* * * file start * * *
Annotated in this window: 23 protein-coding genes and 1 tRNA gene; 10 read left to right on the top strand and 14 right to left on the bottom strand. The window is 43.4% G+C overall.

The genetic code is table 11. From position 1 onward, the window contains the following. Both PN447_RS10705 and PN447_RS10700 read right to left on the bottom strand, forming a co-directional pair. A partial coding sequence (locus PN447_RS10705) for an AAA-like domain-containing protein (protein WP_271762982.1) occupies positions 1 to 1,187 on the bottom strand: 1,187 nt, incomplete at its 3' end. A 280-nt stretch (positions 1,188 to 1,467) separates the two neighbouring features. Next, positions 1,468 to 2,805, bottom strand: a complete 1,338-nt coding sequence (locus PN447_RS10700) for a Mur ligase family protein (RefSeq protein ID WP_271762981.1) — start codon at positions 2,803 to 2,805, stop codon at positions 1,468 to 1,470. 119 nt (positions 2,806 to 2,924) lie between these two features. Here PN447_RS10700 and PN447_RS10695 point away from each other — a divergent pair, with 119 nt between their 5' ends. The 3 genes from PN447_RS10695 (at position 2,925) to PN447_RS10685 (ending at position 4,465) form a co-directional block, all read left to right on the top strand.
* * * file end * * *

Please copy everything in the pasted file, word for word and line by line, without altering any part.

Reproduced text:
Annotated in this window: 23 protein-coding genes and 1 tRNA gene; 10 read left to right on the top strand and 14 right to left on the bottom strand. The window is 43.4% G+C overall.

The genetic code is table 11. From position 1 onward, the window contains the following. Both PN447_RS10705 and PN447_RS10700 read right to left on the bottom strand, forming a co-directional pair. A partial coding sequence (locus PN447_RS10705) for an AAA-like domain-containing protein (protein WP_271762982.1) occupies positions 1 to 1,187 on the bottom strand: 1,187 nt, incomplete at its 3' end. A 280-nt stretch (positions 1,188 to 1,467) separates the two neighbouring features. Next, positions 1,468 to 2,805, bottom strand: a complete 1,338-nt coding sequence (locus PN447_RS10700) for a Mur ligase family protein (RefSeq protein ID WP_271762981.1) — start codon at positions 2,803 to 2,805, stop codon at positions 1,468 to 1,470. 119 nt (positions 2,806 to 2,924) lie between these two features. Here PN447_RS10700 and PN447_RS10695 point away from each other — a divergent pair, with 119 nt between their 5' ends. The 3 genes from PN447_RS10695 (at position 2,925) to PN447_RS10685 (ending at position 4,465) form a co-directional block, all read left to right on the top strand.